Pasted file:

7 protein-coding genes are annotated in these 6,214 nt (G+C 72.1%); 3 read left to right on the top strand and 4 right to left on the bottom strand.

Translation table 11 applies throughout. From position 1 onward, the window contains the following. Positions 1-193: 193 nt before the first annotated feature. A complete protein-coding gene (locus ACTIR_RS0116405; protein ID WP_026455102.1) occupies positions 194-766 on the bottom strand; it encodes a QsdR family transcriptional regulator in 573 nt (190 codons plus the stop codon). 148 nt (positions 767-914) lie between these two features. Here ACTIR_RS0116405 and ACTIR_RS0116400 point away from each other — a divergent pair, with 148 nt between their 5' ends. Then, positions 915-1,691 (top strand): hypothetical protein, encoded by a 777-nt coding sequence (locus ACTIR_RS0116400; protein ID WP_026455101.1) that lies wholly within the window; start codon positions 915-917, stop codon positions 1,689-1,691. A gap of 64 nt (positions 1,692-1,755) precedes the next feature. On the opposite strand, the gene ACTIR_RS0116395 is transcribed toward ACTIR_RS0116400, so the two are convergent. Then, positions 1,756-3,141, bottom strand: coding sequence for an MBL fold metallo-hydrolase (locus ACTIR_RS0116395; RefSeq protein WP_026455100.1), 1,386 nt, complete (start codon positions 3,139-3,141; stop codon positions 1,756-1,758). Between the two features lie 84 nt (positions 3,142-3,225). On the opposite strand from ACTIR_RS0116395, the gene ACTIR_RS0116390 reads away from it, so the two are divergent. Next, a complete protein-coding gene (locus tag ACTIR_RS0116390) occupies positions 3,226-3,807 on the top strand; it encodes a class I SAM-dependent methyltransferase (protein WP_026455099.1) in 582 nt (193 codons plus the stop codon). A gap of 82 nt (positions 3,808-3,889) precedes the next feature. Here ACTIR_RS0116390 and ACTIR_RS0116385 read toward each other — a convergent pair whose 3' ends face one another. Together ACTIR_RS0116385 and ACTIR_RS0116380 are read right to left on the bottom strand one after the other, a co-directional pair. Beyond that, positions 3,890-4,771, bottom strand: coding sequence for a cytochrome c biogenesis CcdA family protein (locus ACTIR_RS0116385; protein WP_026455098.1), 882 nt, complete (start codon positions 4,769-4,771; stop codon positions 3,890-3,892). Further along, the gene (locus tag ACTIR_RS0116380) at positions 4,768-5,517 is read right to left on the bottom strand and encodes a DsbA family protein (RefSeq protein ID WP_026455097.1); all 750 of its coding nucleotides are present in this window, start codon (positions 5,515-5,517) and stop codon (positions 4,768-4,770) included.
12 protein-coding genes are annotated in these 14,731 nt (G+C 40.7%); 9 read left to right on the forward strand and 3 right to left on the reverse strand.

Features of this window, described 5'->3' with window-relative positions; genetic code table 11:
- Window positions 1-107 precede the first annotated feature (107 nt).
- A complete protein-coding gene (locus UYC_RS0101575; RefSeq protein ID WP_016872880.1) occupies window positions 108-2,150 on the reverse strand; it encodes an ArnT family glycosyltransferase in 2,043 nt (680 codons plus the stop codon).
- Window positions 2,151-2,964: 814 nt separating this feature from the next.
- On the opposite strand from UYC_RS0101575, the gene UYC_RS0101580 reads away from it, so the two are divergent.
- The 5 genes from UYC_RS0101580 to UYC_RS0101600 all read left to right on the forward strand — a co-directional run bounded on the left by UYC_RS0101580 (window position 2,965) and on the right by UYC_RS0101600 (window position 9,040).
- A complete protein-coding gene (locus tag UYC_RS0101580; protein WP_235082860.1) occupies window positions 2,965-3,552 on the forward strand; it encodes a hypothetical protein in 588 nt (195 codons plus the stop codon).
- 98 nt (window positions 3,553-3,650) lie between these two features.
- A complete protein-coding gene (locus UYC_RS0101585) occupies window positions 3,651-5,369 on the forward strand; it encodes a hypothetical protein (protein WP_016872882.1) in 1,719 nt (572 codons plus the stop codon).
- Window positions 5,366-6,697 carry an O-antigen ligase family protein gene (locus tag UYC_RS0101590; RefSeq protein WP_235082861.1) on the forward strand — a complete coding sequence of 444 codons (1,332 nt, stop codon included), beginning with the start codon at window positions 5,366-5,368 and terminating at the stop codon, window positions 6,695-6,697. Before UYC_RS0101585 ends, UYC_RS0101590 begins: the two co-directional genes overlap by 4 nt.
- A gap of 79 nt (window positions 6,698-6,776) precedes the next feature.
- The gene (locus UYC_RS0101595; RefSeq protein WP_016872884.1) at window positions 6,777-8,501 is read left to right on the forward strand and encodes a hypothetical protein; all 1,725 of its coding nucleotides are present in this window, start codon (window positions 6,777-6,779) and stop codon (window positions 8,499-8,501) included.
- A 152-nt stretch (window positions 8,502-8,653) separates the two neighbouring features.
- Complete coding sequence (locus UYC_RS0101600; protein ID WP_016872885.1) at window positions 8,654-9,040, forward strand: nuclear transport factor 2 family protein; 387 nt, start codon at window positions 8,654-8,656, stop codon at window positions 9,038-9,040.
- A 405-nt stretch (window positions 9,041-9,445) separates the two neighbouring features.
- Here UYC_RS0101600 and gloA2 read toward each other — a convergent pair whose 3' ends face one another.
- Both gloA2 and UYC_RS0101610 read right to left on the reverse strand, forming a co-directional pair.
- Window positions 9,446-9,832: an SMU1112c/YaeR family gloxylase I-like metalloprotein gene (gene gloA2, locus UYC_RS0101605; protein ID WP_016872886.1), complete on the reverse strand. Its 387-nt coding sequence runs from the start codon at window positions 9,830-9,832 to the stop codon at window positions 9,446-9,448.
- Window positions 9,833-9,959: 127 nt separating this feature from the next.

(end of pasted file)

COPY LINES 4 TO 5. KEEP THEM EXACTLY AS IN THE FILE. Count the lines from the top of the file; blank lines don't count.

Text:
Features of this window, described 5'->3' with window-relative positions; genetic code table 11:
- Window positions 1-107 precede the first annotated feature (107 nt).